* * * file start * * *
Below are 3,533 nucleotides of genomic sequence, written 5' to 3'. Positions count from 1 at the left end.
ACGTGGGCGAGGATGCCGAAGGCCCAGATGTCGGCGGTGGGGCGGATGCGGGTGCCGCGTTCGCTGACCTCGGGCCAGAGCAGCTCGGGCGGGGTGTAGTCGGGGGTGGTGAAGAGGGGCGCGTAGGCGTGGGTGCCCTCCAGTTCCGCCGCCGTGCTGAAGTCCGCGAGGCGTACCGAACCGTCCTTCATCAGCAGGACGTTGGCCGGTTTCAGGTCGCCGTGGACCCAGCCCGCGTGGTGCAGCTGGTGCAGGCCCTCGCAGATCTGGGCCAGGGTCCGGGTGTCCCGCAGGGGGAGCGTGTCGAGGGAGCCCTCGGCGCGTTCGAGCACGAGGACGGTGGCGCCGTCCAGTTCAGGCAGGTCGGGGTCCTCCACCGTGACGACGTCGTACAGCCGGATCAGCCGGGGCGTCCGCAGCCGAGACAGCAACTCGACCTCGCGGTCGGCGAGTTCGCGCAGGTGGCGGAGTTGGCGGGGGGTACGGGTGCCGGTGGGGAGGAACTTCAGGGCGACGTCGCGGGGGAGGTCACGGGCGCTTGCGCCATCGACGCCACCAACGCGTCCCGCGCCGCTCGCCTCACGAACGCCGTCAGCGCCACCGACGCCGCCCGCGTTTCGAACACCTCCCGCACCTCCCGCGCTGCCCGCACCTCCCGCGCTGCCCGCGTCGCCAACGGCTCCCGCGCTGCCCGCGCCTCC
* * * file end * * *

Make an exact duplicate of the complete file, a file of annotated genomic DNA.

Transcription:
Below are 3,533 nucleotides of genomic sequence, written 5' to 3'. Positions count from 1 at the left end.
ACGTGGGCGAGGATGCCGAAGGCCCAGATGTCGGCGGTGGGGCGGATGCGGGTGCCGCGTTCGCTGACCTCGGGCCAGAGCAGCTCGGGCGGGGTGTAGTCGGGGGTGGTGAAGAGGGGCGCGTAGGCGTGGGTGCCCTCCAGTTCCGCCGCCGTGCTGAAGTCCGCGAGGCGTACCGAACCGTCCTTCATCAGCAGGACGTTGGCCGGTTTCAGGTCGCCGTGGACCCAGCCCGCGTGGTGCAGCTGGTGCAGGCCCTCGCAGATCTGGGCCAGGGTCCGGGTGTCCCGCAGGGGGAGCGTGTCGAGGGAGCCCTCGGCGCGTTCGAGCACGAGGACGGTGGCGCCGTCCAGTTCAGGCAGGTCGGGGTCCTCCACCGTGACGACGTCGTACAGCCGGATCAGCCGGGGCGTCCGCAGCCGAGACAGCAACTCGACCTCGCGGTCGGCGAGTTCGCGCAGGTGGCGGAGTTGGCGGGGGGTACGGGTGCCGGTGGGGAGGAACTTCAGGGCGACGTCGCGGGGGAGGTCACGGGCGCTTGCGCCATCGACGCCACCAACGCGTCCCGCGCCGCTCGCCTCACGAACGCCGTCAGCGCCACCGACGCCGCCCGCGTTTCGAACACCTCCCGCACCTCCCGCGCTGCCCGCACCTCCCGCGCTGCCCGCGTCGCCAACGGCTCCCGCGCTGCCCGCGCCTCC